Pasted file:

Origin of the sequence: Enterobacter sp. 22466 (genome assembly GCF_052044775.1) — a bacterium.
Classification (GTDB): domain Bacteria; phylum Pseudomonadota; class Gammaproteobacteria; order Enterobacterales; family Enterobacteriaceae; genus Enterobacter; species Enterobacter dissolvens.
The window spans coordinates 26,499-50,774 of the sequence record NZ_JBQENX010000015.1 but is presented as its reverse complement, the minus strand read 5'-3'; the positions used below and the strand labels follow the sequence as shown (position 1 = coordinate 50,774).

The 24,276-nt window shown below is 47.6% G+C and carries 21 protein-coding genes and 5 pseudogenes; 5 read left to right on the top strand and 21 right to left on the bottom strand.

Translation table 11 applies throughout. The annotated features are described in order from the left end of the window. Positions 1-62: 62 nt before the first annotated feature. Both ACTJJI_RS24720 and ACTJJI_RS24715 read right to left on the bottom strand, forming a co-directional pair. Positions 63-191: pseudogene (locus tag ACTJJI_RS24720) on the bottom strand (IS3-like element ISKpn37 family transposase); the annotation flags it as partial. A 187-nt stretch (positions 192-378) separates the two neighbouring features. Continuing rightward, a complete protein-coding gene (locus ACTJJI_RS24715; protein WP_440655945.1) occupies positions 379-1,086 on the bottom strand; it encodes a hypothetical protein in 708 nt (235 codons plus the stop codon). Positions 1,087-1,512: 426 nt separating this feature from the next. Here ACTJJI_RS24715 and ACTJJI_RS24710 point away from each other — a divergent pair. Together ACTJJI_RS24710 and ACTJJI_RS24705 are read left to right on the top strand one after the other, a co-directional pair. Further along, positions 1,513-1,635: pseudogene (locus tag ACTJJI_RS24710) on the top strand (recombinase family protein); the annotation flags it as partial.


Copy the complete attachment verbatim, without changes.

Origin of the sequence: Enterobacter sp. 22466 (genome assembly GCF_052044775.1) — a bacterium.
Classification (GTDB): domain Bacteria; phylum Pseudomonadota; class Gammaproteobacteria; order Enterobacterales; family Enterobacteriaceae; genus Enterobacter; species Enterobacter dissolvens.
The window spans coordinates 26,499-50,774 of the sequence record NZ_JBQENX010000015.1 but is presented as its reverse complement, the minus strand read 5'-3'; the positions used below and the strand labels follow the sequence as shown (position 1 = coordinate 50,774).

The 24,276-nt window shown below is 47.6% G+C and carries 21 protein-coding genes and 5 pseudogenes; 5 read left to right on the top strand and 21 right to left on the bottom strand.

Translation table 11 applies throughout. The annotated features are described in order from the left end of the window. Positions 1-62: 62 nt before the first annotated feature. Both ACTJJI_RS24720 and ACTJJI_RS24715 read right to left on the bottom strand, forming a co-directional pair. Positions 63-191: pseudogene (locus tag ACTJJI_RS24720) on the bottom strand (IS3-like element ISKpn37 family transposase); the annotation flags it as partial. A 187-nt stretch (positions 192-378) separates the two neighbouring features. Continuing rightward, a complete protein-coding gene (locus ACTJJI_RS24715; protein WP_440655945.1) occupies positions 379-1,086 on the bottom strand; it encodes a hypothetical protein in 708 nt (235 codons plus the stop codon). Positions 1,087-1,512: 426 nt separating this feature from the next. Here ACTJJI_RS24715 and ACTJJI_RS24710 point away from each other — a divergent pair. Together ACTJJI_RS24710 and ACTJJI_RS24705 are read left to right on the top strand one after the other, a co-directional pair. Further along, positions 1,513-1,635: pseudogene (locus tag ACTJJI_RS24710) on the top strand (recombinase family protein); the annotation flags it as partial.